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Global Treasury

The Dollar’s Ups and Downs

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February 20, 2015

The impertinent impermanence of the dollar can cause headaches for those declaring its death.

The adage “This too shall pass” is an old one and means that all situations, either positive or negative, are temporary. And so it is with the US dollar, although with its weaker performance against the yen and the euro for so many years, one could be forgiven for thinking it would stay forever weak.

In 1995, the buck was really struggling against the yen and it looked as though it was on its way to losing its reserve status. “The world's financial markets appear to have resoundingly rejected the assumption that the best way to maximize the value of future cash flows is to make them US dollar denominated,” International Treasurer stated in a March 1995 article titled “The King is Dead.”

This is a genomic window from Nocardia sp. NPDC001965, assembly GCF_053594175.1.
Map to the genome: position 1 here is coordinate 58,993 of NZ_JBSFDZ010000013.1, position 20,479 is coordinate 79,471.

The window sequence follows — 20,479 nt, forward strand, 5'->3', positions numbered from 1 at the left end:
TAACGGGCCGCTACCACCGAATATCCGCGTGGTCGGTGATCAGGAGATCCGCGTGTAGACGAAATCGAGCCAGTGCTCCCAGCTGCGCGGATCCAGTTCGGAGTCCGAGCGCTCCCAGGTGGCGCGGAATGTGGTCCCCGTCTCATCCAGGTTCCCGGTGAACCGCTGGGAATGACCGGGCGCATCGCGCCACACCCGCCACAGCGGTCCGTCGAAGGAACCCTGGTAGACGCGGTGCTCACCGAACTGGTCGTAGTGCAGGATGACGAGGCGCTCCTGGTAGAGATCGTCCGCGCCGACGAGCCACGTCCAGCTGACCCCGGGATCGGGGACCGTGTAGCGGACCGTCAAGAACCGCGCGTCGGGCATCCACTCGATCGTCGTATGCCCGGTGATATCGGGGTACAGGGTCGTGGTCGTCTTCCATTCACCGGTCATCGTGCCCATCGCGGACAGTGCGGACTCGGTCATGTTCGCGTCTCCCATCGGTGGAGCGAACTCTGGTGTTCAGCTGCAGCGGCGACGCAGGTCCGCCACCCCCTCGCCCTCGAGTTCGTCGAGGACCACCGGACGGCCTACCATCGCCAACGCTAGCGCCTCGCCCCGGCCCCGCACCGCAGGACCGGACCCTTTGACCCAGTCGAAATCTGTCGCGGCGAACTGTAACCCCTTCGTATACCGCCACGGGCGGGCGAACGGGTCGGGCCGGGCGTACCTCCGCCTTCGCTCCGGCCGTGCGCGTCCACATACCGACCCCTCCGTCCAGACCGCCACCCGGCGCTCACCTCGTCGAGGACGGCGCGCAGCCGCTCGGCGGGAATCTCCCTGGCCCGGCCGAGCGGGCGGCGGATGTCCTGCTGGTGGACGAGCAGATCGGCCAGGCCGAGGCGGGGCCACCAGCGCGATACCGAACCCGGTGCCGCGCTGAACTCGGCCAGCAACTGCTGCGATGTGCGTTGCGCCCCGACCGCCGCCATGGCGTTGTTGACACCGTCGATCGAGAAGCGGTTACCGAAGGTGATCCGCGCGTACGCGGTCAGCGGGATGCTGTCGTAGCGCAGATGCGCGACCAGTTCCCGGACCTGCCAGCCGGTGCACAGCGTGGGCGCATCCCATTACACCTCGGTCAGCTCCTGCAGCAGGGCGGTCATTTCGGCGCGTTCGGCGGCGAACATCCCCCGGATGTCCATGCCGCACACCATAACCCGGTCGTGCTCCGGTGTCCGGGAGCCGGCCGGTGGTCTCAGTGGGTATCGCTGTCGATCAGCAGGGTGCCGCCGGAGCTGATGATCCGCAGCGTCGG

But this too did pass. With a few years it was back to king status, and then within a few more it was back to pauper. It’s been a similar state of affairs vs. the euro: riding high in April, shot down in May.

Today the dollar is getting back to the king status, although today’s king is a little different, a little lesser a king, what with nods to global business, exports, currency wars, etc.

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